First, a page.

Dead Pixels and Tinting
Most basic and enthusiast-grade monitors often have issues with dead pixels, uniformity and tinting of colors, so I wanted to see if I could detect any issues with the naked eye. I went ahead and fired up a white document and I scanned the surface of the screen for any potential issues, especially when it comes to color uniformity. Everything looked great and the whole screen looked pretty uniform to me. Still, I decided to let the monitor warm up for more time and run a uniformity test in DisplayCAL, which I provide further down below in this review.
Factory Calibration Accuracy
The first real test was to see how accurate the monitor is straight out of the factory. After making sure that the monitor stayed on for more than 30 minutes, I went ahead and fired up DisplayCAL and performed a few verification tests using both sRGB and AdobeRGB. Take a look at the following result with sRGB:
As you can see, the accuracy of the factory calibration is excellent. The monitor scored 0.69 in average Delta for colors, which is in line with ASUS’ promise to deliver Delta accuracy below 1. Maximum Delta for different shades of gray were great except for one patch #4, which was at 2.01. I re-ran the test several times and managed to get a lower score, especially as the monitor warmed up more.
Next, I changed the preset to AdobeRGB in order to measure its factory calibration accuracy:
Once again, these are excellent results. Everything measured well below Delta 1, and the maximum Delta also stayed in a much safer zone with the monitor now fully warmed up.
Unfortunately, I was not able to test the factory calibration accuracy of other color profiles. DCI-P3 was way out of whack when it comes to target whitepoint, and while the color accuracy looked pretty decent at around 1-1.3 Delta, Maximum Delta often exceeded 3.5, which does not seem right. I tried to measure Rec709 and that one was even worse, so after many different tries, correction profiles and different DisplayCAL settings, I gave up. Sadly, I couldn’t even calibrate the monitor in DisplayCAL with these display profiles either. While the provided “ASUS ProArt Calibration” tool (see below) seemed to show excellent calibration results for each color gamut, that was certainly not something I could measure with DisplayCAL.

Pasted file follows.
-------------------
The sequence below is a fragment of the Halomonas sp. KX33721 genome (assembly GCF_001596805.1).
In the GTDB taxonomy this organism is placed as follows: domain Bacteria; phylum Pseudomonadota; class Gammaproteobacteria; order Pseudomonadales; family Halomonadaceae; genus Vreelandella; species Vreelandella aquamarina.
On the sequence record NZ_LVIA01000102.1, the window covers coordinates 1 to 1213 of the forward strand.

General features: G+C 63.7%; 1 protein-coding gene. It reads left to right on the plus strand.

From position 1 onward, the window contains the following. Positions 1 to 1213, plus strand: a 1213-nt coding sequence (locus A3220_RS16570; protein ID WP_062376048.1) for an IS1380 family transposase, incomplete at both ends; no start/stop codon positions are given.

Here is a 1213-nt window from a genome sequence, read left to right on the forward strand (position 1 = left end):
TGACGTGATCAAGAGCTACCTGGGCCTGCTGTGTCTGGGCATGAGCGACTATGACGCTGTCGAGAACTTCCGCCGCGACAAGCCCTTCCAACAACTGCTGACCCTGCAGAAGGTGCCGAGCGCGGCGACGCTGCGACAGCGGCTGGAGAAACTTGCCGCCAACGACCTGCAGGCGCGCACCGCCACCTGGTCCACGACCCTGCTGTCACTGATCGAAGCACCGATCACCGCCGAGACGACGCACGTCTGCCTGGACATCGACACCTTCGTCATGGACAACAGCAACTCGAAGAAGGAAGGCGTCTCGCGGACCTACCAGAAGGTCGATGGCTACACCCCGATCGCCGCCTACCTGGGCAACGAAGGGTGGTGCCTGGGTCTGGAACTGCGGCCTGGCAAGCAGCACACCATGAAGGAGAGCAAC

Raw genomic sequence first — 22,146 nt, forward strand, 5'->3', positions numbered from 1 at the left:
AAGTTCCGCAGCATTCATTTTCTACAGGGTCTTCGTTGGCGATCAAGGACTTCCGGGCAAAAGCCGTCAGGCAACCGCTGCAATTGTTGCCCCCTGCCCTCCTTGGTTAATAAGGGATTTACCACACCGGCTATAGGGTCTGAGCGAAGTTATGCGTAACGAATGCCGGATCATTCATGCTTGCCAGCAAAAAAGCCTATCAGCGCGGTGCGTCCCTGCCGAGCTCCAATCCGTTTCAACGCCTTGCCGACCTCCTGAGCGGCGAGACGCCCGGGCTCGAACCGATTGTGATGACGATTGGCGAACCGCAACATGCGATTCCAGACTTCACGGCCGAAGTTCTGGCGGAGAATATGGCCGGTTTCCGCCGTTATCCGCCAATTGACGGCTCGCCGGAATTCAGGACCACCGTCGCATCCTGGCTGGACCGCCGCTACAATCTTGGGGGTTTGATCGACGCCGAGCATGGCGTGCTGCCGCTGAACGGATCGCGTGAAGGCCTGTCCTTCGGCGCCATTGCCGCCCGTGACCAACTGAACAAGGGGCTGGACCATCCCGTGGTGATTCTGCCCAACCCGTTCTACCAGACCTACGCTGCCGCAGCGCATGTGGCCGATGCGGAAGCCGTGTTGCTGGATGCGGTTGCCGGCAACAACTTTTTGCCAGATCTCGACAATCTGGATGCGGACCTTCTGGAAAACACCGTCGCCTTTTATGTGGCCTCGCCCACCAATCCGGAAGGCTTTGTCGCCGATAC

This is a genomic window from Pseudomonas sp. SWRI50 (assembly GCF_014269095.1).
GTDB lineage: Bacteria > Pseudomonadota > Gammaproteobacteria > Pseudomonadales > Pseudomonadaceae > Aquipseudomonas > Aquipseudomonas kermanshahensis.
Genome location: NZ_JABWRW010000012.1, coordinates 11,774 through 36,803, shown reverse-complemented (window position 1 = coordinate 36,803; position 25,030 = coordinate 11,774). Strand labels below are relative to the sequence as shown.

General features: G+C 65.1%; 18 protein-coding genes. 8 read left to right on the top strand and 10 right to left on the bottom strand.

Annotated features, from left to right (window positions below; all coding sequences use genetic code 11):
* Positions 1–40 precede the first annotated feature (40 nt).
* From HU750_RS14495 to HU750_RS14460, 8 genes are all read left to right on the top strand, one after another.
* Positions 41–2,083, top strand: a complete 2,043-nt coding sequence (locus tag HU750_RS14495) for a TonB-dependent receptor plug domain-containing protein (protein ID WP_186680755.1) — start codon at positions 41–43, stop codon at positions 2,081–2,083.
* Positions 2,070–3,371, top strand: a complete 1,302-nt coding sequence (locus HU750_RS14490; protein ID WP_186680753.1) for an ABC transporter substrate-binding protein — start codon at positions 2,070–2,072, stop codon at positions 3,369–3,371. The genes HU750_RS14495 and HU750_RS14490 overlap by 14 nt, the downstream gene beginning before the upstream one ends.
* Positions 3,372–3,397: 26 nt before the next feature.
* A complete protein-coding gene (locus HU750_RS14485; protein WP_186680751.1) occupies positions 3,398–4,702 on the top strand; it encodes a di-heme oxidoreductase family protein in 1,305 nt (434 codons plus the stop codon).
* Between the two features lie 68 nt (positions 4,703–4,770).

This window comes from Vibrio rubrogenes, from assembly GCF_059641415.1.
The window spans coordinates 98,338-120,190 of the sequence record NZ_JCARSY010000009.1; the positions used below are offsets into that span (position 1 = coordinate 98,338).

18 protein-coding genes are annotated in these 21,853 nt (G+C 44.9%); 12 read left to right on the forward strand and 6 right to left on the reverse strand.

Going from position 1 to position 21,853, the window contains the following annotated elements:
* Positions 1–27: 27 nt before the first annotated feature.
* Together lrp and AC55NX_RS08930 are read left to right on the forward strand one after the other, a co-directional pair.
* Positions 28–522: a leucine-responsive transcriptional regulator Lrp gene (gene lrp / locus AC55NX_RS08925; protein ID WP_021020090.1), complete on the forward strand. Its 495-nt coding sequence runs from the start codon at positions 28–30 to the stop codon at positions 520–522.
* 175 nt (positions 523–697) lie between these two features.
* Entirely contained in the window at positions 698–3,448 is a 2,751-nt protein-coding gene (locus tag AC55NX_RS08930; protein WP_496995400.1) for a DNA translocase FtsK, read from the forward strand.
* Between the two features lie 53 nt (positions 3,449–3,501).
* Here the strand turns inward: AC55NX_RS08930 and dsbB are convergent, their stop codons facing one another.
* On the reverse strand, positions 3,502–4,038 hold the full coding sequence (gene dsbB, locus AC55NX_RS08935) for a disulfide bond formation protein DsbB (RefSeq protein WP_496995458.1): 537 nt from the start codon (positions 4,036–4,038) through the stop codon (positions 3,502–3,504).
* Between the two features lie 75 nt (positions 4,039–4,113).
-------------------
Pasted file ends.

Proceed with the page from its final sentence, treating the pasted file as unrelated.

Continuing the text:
I personally don’t work in DCI-P3 or Rec709 color spaces for my photography needs, but if you do, you might want to look into these in more detail and see how you can verify the end results.
ASUS ProArt Calibration Software
The PA32UCG comes with ASUS-branded tool to calibrate the screen. Since the ASUS PA32UCG has a hardware LUT, the software is specifically designed to calibrate the monitor hardware. Unfortunately, software is one area that always creates problems for most monitor manufacturers. Those who have used Dell monitors know how problematic DUCCS (Dell’s calibration tool) can be, and the type of havoc it created with different updates. The same goes for BenQ’s calibration software, which also has a boatload of issues. In short, most manufacturers who choose to write their own software end up with generally poor results.
How does the ASUS ProArt Calibration software compare? If you don’t count the fact that the software is not yet compatible with macOS (the “Driver & Tools” section of the website only has links to the PC version), I would say that my general impression so far has been quite good. For sure better than what I experienced with BenQ or Dell. The software interface is very simple and intuitive to use, and I have not seen it crash once after using it for many weeks while I was testing the monitor. Take a look at the screenshot of the software:
All you have to do is pick the Color Calibration target (and you can select as many as you would like), then click “Start Calibration”, which guides you through the initial three-step process: Set up monitor, Connect Calibrator and Measure Brightness. Once those three steps are done, the software by default will wait for 30 minutes before calibration can be started (to warm up the monitor). However, you can override that and start the calibration earlier.